The Art of Destroying Software
by Greg Young (42min)
The waterfall paper is one of the biggest ironies in our industry. If you go and read the waterfall paper, it basically describes what you know as agile throughout the paper.
02:30 The “Big Ball of Mud” paper argues that the big ball of mud is
inevitable and optimal, because of the economics of software.
03:00 Instead of building one giant ball of mud, create many little ones.
Unit tests only show that the tests passed, they don’t show lack of bugs.
The definition of a refactor is: I either change my tests or my code and I only change one out of the two.
07:28 Greg’s Law: Looking at software, one can tell what tools were used to
write it, because tools affect code.
09:50 Being able to take a piece of code, delete it and rewrite it from
scratch in one or two days is extraordinary valuable.
11:50 We optimize for deletability by moving away from monoliths and optimize
13:58 Greg’s rule of thumb: The time it takes to do a full rewrite for part of
the software should not exceed one week.
14:14 Technical debt is not a concept business people understand.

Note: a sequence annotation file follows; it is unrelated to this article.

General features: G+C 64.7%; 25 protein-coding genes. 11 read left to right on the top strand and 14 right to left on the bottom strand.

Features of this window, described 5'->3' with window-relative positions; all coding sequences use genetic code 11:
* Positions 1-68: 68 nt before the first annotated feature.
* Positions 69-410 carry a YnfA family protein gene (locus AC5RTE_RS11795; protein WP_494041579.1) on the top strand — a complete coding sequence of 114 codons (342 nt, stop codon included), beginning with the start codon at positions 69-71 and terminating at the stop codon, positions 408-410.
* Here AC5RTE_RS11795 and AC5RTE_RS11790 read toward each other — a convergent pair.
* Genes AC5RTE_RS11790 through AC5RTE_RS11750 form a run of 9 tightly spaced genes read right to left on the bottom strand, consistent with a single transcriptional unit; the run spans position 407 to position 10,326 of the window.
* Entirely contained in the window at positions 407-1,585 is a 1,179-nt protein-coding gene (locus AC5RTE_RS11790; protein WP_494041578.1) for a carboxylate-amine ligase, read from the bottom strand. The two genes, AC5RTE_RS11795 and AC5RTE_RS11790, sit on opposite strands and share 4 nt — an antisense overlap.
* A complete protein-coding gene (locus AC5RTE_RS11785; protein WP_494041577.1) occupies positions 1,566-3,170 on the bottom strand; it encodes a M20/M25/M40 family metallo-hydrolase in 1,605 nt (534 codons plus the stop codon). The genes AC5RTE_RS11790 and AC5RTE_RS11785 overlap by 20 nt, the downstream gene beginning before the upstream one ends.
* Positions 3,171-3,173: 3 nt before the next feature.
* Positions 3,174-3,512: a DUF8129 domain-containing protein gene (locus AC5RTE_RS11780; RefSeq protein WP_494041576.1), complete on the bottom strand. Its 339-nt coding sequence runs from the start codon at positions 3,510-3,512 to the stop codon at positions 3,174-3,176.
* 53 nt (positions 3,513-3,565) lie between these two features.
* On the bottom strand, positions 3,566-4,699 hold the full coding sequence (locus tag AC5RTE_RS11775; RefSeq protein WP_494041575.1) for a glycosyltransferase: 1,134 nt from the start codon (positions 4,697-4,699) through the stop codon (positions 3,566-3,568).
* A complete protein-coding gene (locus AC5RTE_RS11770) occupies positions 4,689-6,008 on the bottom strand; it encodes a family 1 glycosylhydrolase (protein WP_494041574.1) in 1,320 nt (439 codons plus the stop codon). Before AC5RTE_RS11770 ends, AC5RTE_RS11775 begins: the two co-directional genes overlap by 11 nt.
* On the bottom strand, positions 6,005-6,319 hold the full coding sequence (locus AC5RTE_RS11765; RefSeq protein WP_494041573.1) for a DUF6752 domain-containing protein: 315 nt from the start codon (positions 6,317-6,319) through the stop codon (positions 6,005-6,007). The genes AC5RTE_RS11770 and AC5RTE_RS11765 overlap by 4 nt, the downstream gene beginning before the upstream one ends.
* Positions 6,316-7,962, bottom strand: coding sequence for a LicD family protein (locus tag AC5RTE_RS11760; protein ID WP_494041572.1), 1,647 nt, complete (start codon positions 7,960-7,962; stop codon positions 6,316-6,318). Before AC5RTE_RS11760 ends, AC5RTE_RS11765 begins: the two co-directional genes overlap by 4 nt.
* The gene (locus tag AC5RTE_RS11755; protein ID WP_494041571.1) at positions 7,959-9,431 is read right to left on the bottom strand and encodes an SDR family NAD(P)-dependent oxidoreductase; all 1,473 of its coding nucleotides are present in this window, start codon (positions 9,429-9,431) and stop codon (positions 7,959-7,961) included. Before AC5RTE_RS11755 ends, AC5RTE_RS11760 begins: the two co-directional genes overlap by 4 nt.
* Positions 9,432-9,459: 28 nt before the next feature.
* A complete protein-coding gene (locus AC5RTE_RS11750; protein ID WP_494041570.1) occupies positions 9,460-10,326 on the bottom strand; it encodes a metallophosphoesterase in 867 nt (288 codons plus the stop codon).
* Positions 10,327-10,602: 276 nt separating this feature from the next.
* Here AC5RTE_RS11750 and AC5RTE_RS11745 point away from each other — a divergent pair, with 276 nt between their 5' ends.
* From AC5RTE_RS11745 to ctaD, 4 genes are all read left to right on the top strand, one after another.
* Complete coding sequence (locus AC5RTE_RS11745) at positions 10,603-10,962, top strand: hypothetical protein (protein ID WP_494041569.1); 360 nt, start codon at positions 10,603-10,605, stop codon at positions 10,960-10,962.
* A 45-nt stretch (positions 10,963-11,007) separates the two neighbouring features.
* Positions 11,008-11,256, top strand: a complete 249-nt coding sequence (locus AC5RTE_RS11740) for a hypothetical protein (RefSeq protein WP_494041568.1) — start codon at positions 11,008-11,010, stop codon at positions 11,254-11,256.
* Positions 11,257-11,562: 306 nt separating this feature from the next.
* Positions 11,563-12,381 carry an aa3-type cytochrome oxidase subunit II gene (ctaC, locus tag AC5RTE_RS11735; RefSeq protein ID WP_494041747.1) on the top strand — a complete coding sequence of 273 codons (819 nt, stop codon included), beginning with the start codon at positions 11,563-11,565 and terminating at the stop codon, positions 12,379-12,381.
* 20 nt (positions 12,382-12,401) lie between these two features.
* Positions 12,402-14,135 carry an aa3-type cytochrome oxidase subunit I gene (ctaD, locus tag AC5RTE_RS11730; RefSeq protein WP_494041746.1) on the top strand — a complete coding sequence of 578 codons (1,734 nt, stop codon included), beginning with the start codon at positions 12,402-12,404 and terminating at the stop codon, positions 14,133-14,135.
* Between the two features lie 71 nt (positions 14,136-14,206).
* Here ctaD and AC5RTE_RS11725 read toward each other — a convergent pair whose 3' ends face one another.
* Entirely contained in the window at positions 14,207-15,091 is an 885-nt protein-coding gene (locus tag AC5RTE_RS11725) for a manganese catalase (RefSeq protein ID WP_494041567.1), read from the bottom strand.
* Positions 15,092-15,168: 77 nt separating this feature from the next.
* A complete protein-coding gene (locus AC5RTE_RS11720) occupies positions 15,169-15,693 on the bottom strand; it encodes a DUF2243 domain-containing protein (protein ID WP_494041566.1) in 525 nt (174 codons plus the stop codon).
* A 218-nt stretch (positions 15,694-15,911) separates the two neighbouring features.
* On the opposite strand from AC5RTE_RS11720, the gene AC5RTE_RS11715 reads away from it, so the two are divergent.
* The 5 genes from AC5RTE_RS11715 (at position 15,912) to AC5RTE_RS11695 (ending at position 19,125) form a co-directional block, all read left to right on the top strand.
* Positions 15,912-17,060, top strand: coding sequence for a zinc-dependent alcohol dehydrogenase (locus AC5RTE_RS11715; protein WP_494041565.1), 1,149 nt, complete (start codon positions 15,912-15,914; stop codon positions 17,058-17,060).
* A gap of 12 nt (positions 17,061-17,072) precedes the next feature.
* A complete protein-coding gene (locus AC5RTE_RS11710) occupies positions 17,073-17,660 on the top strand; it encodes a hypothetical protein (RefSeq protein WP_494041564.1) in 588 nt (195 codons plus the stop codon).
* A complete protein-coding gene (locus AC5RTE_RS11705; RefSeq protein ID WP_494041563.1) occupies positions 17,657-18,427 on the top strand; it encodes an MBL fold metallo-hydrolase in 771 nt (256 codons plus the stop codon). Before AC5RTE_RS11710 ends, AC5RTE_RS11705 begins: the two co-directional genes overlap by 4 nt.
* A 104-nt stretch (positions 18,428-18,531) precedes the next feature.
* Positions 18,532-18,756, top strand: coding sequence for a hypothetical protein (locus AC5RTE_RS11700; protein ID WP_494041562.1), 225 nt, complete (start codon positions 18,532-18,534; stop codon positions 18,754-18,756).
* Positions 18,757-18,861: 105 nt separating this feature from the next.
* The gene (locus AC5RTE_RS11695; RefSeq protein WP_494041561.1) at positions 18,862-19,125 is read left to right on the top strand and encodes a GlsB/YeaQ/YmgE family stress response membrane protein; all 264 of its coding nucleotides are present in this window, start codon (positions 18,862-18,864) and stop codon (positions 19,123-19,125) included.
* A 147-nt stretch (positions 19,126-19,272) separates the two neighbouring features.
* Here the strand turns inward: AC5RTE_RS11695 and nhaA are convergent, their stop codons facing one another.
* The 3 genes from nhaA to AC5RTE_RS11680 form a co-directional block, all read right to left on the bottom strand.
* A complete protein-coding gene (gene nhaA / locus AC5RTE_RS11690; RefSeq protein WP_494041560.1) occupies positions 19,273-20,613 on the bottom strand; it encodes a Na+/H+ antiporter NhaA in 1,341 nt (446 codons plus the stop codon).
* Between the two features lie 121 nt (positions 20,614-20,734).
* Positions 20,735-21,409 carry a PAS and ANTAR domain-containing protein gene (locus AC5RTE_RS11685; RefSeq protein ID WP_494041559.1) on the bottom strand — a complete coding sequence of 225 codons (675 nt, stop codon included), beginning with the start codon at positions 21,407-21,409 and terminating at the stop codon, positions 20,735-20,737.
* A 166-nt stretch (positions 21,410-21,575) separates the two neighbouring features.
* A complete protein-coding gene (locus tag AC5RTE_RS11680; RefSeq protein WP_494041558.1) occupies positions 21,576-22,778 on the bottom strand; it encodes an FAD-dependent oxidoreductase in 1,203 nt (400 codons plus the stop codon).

15:56 Debt is not inherently a bad idea. You get something for the debt you
are taking out.
20:23 If you can rewrite a piece of code in a week, you can understand it in a
21:30 Write small, manageable programs, that coordinate to get the job done.
22:53 You know the most about your project at the end after you’ve done
everything, not at the beginning while planning.
23:08 At any point in time, I’m willing to delete my code and rewrite it from
scratch. This is the unix philosophy, this is the Erlang philosophy, this is
microservices, this is SOA, this is actors.
The problem is most people are picking up these ideas and they are never understanding the fact that the goal is to delete your code.
Alan Kay said the biggest mistake he made with object-orientation was naming it object-orientation. He should have called it message-orientation, because people think about it now as the objects, not about the messages that go between them.
30:04 The one big secret to great consulting: Never build big programs.
The difference between great code and sucky code is the size of the programs.
31:05 You will never understand a hundred thousand lines of code at the same
time. It’s impossible. You can not keep that much in your head.
Teams inherently want to build programs that are too big and too complex.
36:34 Don’t try to plan for future changes. Focus on the ability to
completely rewrite everything from scratch when that change actually occurs.
37:10 Make the decision at the last responsible moment.